Grits for Breakfast points out a some interesting tidbits concerning DWI and Williamson County, Breathalyzers for thee but not for me.
For years Williamson County District Attorney John Bradley has been on the warpath regarding drivers stopped for DWI who refuse breath tests, even though most criminal defense lawyers will tell you the technology is unreliable and not worth risking your liberty over. (Even police officers routinely refuse breathalyzer tests when stopped for DWI.)
So I wonder what will happen now that Williamson County State Rep. Mike Krusee was arrested for DWI and refused a breathalyzer test?
Krusee is a Republican, but this isn’t really a partisan matter. I recall Rep. Harold Dutton also refused a breathalyzer test when he was arrested for DWI in Austin last year. If the folks writing the laws, and enforcing them, won’t take these tests, how with a straight face can they penalize others for making the same decision?
But, as they say, there’s more. Bradley is also a proponent of getting judges to issue search warrants to draw the blood of those who refuse to give a breath test. In another thread he has this to say about a judge in San Antonio that was recently arrested for DWI and refused a breath test, Another public official refuses BT.
The judge violated the law. Do you expect that from a judge?
And, I’m not talking about drinking and driving. I’m talking about refusing to follow the law for collecting a specimen for testing.
Sec. 724.011 of the Transportation Code says, “If a person is arrested for [an intoxication offense], the person is deemed to have consented, subject to this chapter, to submit to the taking of one or more specimens of the person’s breath or blood for analysis…”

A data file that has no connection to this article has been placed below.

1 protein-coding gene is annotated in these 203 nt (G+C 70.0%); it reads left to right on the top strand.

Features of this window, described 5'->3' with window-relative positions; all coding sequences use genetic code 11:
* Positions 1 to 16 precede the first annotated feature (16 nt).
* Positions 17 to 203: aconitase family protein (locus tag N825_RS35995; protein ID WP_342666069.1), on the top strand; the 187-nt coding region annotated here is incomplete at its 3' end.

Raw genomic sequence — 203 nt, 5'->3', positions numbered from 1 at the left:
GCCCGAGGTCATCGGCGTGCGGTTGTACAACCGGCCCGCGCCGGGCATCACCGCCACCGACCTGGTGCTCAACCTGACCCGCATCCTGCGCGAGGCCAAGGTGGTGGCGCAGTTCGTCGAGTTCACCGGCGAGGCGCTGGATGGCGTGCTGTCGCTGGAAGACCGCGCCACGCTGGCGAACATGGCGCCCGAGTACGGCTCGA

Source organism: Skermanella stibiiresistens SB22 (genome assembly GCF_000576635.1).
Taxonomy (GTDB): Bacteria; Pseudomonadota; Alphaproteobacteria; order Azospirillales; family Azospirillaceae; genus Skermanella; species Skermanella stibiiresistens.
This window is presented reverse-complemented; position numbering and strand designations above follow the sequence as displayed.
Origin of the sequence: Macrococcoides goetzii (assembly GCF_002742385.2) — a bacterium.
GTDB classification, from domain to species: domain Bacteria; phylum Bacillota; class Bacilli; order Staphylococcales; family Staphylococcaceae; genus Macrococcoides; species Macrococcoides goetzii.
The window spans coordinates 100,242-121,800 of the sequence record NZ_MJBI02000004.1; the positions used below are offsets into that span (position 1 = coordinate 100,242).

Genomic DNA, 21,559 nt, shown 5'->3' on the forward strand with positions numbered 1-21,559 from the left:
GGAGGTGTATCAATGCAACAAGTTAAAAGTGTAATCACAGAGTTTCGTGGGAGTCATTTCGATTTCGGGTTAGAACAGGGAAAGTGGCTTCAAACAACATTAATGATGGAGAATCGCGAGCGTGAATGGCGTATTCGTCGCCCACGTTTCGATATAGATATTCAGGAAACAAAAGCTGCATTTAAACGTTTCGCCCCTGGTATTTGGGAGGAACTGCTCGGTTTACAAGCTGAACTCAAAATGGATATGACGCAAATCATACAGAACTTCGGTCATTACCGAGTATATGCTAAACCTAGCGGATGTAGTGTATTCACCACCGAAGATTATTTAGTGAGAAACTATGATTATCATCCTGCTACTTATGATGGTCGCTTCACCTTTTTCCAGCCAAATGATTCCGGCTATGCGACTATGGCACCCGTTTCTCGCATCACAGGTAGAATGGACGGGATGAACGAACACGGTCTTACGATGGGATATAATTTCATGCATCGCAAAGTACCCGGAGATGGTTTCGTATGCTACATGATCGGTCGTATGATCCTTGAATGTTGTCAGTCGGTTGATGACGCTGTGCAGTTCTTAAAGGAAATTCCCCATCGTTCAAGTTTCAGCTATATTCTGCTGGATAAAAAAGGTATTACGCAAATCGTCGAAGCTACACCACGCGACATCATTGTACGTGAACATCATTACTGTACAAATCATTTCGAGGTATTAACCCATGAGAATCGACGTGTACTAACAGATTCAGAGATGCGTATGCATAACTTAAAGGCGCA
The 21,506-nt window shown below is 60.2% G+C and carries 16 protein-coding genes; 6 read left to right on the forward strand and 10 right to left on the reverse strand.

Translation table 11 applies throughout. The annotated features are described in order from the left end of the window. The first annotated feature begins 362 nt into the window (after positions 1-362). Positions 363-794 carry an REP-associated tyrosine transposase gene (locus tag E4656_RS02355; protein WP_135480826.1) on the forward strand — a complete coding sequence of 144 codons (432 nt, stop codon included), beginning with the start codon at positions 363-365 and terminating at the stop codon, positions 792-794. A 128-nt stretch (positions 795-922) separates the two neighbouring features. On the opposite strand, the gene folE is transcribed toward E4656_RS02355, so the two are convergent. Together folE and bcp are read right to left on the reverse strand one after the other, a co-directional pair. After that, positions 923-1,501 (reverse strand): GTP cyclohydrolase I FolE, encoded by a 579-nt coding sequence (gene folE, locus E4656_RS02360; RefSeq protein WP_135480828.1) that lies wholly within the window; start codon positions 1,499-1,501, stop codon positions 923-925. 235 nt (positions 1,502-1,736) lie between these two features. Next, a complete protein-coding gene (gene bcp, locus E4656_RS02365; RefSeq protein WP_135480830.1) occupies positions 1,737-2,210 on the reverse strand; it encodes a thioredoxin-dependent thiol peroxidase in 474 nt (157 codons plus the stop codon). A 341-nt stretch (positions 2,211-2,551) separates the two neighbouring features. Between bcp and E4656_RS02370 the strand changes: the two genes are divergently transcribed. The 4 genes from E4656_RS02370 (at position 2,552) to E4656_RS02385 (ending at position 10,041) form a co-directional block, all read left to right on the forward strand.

Recognizing that a person may physically refuse to cooperate, despite the earlier consent, Sec. 724.013, says, “a specimen may not be taken if a person refuses to submit to the taking of a specimen designated by a peace officer.”
Over time, our understanding of these laws has been eroded by the repeated refrain that people have a “right” to refuse. That is not an accurate statement, and, students of law should be even more careful in their study and description of that conclusion.
So, no, it is not acceptable for a judge, who knows the law far better than the average citizen, to refuse to provide a sample. That judge has very knowingly tampered with the availability of evidence of his intoxication. Of course, the law also punishes his refusal by taking away his driver’s license. But, the same circular law gives him an occupational DL.
Without that tampered evidence it’s much more likely that the accused will get off or get a lighter sentence. Or as another comment in the thread put it:
No surprise here, as a judge he knows the law. It is the people who don’t know any better who are often fooled into giving evidence against themselves, be it a breath test or an oral admission. Given the current law, there really isn’t much reason to submit to the test.
A few years back I recall reading about a study which showed that law enforcement pulled over for DWI refused breath tests at a much higher rate than the general public. I would imagine it is the same for lawyers.
It’s quite the conundrum for DA Bradley